Young patients with femoral neck fractures will require treatment with emergent open reduction internal fixation.[6][15] Vertically oriented fractures such a Pauwel III type fractures are more common in younger and high-energy trauma patients. A sliding hip screw is biomechanically more stable for these fracture patterns. With displaced fractures in younger patients, the goal is to achieve anatomic reduction through emergent open-reduction internal fixation.[15](A1)

Non-displaced fractures are treated typically with percutaneous cannulated screws or a sliding hip screw. However, there a higher rate of avascular necrosis (AVN) with the use of a sliding hip screw (9%) compared to cannulated screws (4%).[16](A1)

With displaced fractures of the femoral neck in elderly patients, the treatment depends on the patient's baseline activity level and age. Less active individuals may receive a hemiarthroplasty.[17] More active individuals are treated with total hip arthroplasty. Total hip arthroplasty is a more resilient procedure, but it also carries an increased risk of dislocation when compared to a hemiarthroplasty.[18][19][15](A1)

Summary of Operative Methods

Young Patients (less than 60)

  • Open-reduction internal fixation 

Elderly Patients


  • Percutaneous cannulated screws or sliding hip screw


  • Hemiarthroplasty-less active patients 
  • Total hip arthroplasty-active patients

Differential Diagnosis

  • Hip dislocation - displacement of the femoral head from the acetabulum
  • Intertrochanteric fracture - the fracture line is more distal and lies between the greater and lesser trochanter
  • Subtrochanteric fracture - the fracture line is within 5 cm distal to the lesser trochanter
  • Femur fracture - the fracture line is within the femoral diaphysis
  • Osteoarthritis - pain that is more chronic. Usually, patients complain of groin pain. Pain that worsens with activity or stairs


After femoral neck fracture, there is a 6% in-house mortality rate. There is a 1-year mortality rate between 20-30%, with the highest risk within the first six months.[2][20] Overall with hip fractures, 51% will resume independent ambulation while 22% will remain non-ambulatory.[21]


  • Avascular necrosis increased risk factor with increased initial displacement and failure to obtain an anatomical reduction[13]
  • Nonunion
  • Dislocation increased with total hip arthroplasty surgery

Postoperative and Rehabilitation Care

Patients treated with a total hip arthroplasty or hemiarthroplasty should be weight-bearing as tolerated postoperatively.[22] They should observe hip precautions depending on the surgical approach used for the procedures. Deep venous thrombosis prophylaxis should be started during the perioperative period and continued for 4 to 6 weeks postoperatively. Physical therapy should begin immediately after surgery.

Deterrence and Patient Education

Preoperatively, patients should be educated on the limitations on hip movements they may have due to the prosthesis. In addition, emphasis should be placed on proper activities of daily living such as sitting on the toilet, climbing stairs, and sitting and standing from a seated position after surgery.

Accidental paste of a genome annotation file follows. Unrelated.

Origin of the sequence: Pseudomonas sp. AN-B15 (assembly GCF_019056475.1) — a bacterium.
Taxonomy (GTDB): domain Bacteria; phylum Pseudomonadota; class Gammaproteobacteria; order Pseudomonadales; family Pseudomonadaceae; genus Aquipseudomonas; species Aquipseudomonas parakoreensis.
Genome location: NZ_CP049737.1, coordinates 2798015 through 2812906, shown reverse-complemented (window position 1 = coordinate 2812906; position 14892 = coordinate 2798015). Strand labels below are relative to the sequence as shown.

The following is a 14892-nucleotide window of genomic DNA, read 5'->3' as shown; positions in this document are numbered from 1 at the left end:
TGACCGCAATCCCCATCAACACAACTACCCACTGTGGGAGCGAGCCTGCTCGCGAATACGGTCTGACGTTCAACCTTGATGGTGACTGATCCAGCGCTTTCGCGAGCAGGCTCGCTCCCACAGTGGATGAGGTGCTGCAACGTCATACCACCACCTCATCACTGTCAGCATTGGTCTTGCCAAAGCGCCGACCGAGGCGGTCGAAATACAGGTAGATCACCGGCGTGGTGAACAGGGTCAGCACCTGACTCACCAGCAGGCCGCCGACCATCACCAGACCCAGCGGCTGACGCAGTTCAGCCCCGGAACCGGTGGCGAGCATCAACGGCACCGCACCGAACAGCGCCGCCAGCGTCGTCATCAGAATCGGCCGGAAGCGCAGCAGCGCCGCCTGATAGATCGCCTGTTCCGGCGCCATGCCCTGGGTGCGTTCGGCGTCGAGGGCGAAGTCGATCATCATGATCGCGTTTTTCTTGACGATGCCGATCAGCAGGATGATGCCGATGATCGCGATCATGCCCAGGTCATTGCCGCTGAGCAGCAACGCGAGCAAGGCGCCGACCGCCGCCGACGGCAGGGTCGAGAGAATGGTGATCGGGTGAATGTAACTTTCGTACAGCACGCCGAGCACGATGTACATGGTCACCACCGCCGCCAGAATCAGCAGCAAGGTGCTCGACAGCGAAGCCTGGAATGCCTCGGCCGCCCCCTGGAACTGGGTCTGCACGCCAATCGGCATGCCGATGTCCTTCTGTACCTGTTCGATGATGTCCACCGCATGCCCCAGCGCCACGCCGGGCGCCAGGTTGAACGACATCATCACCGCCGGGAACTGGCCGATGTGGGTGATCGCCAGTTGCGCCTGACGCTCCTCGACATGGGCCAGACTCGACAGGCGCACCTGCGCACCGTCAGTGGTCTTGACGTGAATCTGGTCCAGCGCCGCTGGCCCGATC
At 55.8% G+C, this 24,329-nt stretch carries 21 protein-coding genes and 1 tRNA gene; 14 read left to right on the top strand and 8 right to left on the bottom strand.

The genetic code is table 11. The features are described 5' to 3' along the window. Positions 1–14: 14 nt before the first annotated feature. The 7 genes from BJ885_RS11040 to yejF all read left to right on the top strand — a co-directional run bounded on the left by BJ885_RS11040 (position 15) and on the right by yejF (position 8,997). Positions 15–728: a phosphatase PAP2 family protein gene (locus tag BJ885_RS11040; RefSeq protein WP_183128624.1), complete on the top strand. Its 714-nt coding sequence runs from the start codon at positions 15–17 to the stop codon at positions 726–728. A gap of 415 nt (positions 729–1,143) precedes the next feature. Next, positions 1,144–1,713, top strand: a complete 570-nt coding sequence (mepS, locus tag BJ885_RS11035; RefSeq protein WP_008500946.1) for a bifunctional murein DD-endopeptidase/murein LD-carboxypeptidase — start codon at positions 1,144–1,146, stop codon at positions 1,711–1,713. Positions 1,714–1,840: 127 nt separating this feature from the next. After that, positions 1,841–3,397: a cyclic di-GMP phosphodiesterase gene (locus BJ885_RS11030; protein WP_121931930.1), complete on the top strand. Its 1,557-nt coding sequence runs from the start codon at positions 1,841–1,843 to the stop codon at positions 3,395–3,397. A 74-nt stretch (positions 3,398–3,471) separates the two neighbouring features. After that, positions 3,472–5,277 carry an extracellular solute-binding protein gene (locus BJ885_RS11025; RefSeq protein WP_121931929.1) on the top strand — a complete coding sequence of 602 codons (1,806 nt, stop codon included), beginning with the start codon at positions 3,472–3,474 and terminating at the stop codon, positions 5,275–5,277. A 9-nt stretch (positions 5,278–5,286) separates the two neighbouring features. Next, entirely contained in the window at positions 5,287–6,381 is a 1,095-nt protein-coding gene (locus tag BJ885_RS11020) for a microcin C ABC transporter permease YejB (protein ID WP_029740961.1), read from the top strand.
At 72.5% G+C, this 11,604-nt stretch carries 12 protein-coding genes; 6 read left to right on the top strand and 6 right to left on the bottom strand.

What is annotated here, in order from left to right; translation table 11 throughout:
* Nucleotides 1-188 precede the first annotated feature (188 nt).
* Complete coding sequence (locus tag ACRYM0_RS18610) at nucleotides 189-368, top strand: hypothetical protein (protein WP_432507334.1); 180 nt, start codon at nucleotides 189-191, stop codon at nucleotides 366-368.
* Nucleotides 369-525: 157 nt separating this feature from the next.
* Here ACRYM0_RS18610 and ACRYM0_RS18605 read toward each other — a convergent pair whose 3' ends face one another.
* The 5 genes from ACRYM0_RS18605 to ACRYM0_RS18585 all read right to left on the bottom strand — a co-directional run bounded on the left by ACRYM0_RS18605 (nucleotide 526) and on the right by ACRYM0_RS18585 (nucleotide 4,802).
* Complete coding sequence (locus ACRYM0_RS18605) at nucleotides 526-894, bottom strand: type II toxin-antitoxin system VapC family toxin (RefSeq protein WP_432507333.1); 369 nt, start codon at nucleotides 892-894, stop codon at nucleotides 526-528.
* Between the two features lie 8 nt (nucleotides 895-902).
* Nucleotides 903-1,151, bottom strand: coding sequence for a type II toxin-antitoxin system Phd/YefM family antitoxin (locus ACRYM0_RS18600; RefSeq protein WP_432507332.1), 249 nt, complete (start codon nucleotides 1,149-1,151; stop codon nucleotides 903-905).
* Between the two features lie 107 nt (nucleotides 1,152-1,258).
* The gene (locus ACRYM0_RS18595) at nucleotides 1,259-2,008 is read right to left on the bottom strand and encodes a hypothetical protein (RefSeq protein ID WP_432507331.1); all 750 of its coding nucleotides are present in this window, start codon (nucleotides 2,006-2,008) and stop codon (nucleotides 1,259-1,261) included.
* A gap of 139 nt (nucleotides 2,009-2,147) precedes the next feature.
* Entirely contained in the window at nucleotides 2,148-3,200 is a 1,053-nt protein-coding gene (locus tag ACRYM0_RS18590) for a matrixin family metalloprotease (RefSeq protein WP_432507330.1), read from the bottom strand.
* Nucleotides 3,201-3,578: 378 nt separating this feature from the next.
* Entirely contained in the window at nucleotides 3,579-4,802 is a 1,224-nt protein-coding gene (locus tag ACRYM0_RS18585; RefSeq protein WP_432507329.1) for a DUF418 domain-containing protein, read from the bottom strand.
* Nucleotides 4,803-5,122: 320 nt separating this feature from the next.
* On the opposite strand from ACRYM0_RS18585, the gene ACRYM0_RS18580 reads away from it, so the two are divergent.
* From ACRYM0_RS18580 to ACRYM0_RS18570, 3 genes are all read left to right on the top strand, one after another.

Pearls and Other Issues

  • Young patients with femoral neck fractures should be treated emergently for stabilization via open reduction internal fixation after completion of imaging and ATLS protocol as needed. With more vertically oriented fractures such a Pauwel III, a sliding hip screw is biomechanically stable.
  • Elderly patients should be seen and evaluated by medical services and optimized as needed.
  • Displacement and baseline activity dictate the treatment plan.
  • A non-displaced fracture may have surgical treatment with screws in situ.
  • A displaced fracture may undergo a total hip arthroplasty in active individuals or a hemiarthroplasty in less active individuals.

Enhancing Healthcare Team Outcomes

Most patients with a femoral neck fracture will present to the emergency department. Obtain the proper injury radiograph films and history from the patient. With the identification of a femoral neck injury, the patient should immediately become non-weight bearing. From a triage standpoint, the younger patients that benefit from joint sparing fixation should promptly obtain a referral to orthopedics.

For elderly patients, it is vital to identify medical comorbidities. These patients should be medically optimized before operative treatment. Especially in females, it is often painful to urinate, so the placement of a Foley catheter for comfort within the emergency department may be necessary and discontinued postoperatively with ambulation. In the orthopedic unit, it is essential to note the operative approach used because it dictates the post-operative precautions the patient should maintain. For example, for a posterior approach, the patient typically has an abduction pillow to sleep with at night. Posterior precautions also include not crossing the legs, leaning forward while seated, and letting the toes point inward. These precautions help prevent dislocation. Physical therapy and mobilization postoperatively are essential to help patients return to function.

Patients that suffer a femoral neck fracture can benefit from preoperative evaluation and postoperative management of their comorbidities. This interprofessional care team may include orthopedics, geriatrics, internal medicine, trauma surgery, anesthesia, cardiology, operating room and orthopedic nurses, physical therapists, and any other subspecialty that may help manage the patient’s comorbidities.


(Click Image to Enlarge)
<p>Pelvic Radiograph, Right Hip Fracture</p>

Pelvic Radiograph, Right Hip Fracture

Contributed by Scott Dulebohn, MD

(Click Image to Enlarge)
<p>Pelvic Radiograph, Right Hip Arthroplasty</p>

Pelvic Radiograph, Right Hip Arthroplasty

Contributed by Scott Dulebohn, MD

(Click Image to Enlarge)
<p>Femoral Hip Fractures

Femoral Hip Fractures. This image shows the different types of extracapsular (intertrochanteric, lesser trochanteric, greater trochanteric, and subtrochanteric) and intracapsular (transcervical and subcapital) fractures.

Contributed by S Bhimji MD

(Click Image to Enlarge)
Femoral Neck fracture
Femoral Neck fracture
Contributed by Jillian Kazley, MD

(Click Image to Enlarge)
Hip arteries
Hip arteries
Image courtesy S Bhimji MD